Murky record of MS ‘character’ witness
And how the attorneys tried to suppress those embarrassing clippings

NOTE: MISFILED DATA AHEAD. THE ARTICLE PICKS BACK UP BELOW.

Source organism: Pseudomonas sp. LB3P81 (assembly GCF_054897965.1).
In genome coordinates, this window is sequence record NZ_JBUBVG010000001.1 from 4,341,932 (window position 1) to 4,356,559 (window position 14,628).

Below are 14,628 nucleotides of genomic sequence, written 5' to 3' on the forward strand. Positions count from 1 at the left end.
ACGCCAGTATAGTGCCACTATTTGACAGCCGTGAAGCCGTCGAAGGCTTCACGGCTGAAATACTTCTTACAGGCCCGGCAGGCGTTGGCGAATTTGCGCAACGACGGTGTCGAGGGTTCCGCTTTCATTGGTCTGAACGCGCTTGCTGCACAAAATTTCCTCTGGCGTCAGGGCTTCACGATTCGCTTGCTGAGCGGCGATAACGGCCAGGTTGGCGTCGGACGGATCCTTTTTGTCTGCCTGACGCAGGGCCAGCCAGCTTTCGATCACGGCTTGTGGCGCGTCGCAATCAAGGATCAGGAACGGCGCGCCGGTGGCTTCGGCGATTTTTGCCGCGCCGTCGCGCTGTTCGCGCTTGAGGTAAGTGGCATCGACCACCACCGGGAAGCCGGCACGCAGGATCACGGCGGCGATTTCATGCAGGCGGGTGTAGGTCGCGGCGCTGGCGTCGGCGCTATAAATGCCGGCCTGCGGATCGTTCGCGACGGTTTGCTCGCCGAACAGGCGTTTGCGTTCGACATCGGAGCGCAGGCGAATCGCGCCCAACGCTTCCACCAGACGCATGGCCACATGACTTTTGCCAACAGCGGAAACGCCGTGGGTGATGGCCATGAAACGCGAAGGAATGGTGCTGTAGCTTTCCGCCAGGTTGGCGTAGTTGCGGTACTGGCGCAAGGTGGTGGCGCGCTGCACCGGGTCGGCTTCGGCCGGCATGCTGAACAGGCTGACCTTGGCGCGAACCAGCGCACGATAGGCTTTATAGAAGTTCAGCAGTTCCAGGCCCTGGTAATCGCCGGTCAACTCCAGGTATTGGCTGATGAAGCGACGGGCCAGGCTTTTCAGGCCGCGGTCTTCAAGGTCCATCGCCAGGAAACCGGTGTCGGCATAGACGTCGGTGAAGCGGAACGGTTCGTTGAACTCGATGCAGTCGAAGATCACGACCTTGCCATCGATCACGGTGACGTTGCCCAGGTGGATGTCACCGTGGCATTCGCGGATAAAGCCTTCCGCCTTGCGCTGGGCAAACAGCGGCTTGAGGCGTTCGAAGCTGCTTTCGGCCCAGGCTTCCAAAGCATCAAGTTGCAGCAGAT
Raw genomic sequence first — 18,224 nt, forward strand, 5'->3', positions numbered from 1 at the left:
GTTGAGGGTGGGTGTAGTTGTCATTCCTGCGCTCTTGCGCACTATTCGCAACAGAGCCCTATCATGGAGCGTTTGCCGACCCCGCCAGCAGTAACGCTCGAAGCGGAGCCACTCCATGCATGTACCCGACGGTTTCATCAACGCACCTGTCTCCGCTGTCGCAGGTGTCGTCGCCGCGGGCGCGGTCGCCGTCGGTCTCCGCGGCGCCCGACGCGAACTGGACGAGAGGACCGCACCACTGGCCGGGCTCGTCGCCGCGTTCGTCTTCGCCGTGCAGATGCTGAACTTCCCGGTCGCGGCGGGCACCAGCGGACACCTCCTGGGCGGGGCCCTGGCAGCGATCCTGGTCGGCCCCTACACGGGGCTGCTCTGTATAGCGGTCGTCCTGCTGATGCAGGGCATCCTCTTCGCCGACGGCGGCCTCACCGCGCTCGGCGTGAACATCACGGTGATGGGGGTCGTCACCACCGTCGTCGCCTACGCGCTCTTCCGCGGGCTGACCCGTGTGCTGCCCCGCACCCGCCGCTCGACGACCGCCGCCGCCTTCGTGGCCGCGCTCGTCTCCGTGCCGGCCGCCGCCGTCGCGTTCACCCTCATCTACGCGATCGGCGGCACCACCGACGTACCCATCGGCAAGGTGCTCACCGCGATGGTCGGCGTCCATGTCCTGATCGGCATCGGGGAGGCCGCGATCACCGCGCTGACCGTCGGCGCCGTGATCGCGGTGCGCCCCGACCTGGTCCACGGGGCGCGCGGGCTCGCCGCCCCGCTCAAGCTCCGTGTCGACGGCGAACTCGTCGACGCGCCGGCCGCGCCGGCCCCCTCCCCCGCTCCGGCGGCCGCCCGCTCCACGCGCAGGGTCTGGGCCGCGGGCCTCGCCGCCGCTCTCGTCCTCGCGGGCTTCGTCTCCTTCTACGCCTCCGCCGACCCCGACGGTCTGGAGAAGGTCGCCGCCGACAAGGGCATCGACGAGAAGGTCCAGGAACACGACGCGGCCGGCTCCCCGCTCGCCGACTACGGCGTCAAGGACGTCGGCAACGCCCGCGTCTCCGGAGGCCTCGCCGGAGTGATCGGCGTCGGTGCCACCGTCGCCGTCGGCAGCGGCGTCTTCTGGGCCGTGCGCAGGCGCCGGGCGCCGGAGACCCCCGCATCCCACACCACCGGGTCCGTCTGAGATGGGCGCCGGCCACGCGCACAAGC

MS on Trial Microsoft made a bad choice in the trial when Bill Gates phoned Gordon Eubanks, former Symantec CEO, and asked him to be a rebuttal witness. It is axiomatic in these matters that a corporate character witness should have a whiter-than-white record, but Eubanks failed miserably to meet any such criterion. His testimony has helped the DoJ case more than it has helped Microsoft. Throughout his career, Eubanks has acted as Microsoft's lapdog, as one reporter shouted at him (these brash American reporters - Ed), there to be stroked when Microsoft had the whim to do so, but otherwise ignored. His memory was so poor that he could not even remember what he was asked in the morning session by Microsoft's counsel, Steve jack-in-the-box Holley. His was not a Gatesian memory of convenience: Eubanks could no longer chew the leather, and may well have been eased out of Symantec on to the ice as a result. Eubanks apparently used to drive nuclear submarines in the 1970s, but when asked by Judge Jackson, he could not remember the name of his commanding officer. He said: "These are hard questions. I'm drawing a blank and I am not even taking medication. It was captain - I can't - I'm blanking out." Perhaps Eubanks was none too keen on discussing his navy career, since he once told an associate that he resigned from the navy because "he couldn't stand the bullshit, the way the navy treated people". The judge's reason for asking was that he possibly knew the skipper, and might have privately obtained another view about Eubanks' character. Eubanks did a master's under Gary Kildall, founder of Digital Research and inventor of the bios and CP/M, and worked with him for two years. He then went to Symantec, and the company produced Q&A. Subsequently, the company grew by acquisition, rather like Microsoft, and bought Peter Norton's utilities in 1990 - and therein lies a tale that jack-in-the-box managed to get supressed in court. But let's open the box for a moment. Down memory lane In 1992, Eugene Wang had been lured from being marketing vp at Borland to the same job at Symantec. Borland boss Philippe Kahn was furious, with the result that the FBI and Santa Cruz County Police undertook raids and found that Wang had evidently been sending Symantec electronic copies of product marketing plans, various confidential Borland documents - and a copy of Borland's highly confidential deposition to the FTC in the first Microsoft trial. There can be little doubt that this quickly found its way to Microsoft via Eubanks. There was much speculation at the time that it was Microsoft that had approached Symantec to help it get the deposition, and that the other documents were just a cover. During the five months of investigation, what do you think was used to look at seized hard disks and floppy discs where in some cases the files having been deleted? Right, Norton Utilities, since only the file header is flagged when the file is "deleted", to indicate that the area could be overwritten. The data remains readable until overwritten. The result was that in March 1993, a grand jury indicted Eubanks and others for conspiring to steal trade secrets from deadly rival Borland. Eubanks faced eleven charges of conspiracy and receiving stolen property, with a possible six year prison sentence and fines in the offing. Eubanks maintained that the documents were not of a scientific or technical nature (it was key corporate data of course). He might have been more convincing in his protests of innocence if he had not refused to answer questions during a deposition by citing the Fifth Amendment, lest he incriminate himself. Because of a legal technicality - the District Attorney had asked Borland to provide $13,000 to help pay prosecution expenses for technical investigation of the data - the California Supreme Court ruled that the DA should be disqualified from handling the case. The result was that the charges were dropped, and in February 1997 it was jointly announced that Borland and Symantec had settled the case. Only part of this grubby tale emerged in Judge Jackson's court, when jack-in-the-box Holley jumped up an approached the bench in an attempt to stop an article from the New York Times being introduced in evidence: "I think that this is nothing but an effort to embarrass this witness," he said. Boies responded: "I think that Mr Holley does not accurately or fully state the circumstances." Judge Jackson admitted the item, and not just a redacted version requested by Holley that excluded the bones of the story about Borland. Boies played a clever game by using the exhibit to show that Eubanks had contradicted himself on another matter, so giving the judge access to an account that undermined the credibility of the witness. Holley succeeded in keeping the story out of the readily-accessible public record as the exhibit on the DoJ website gives only a reference to the 1993 NYT article. ® Complete Register Trial coverage
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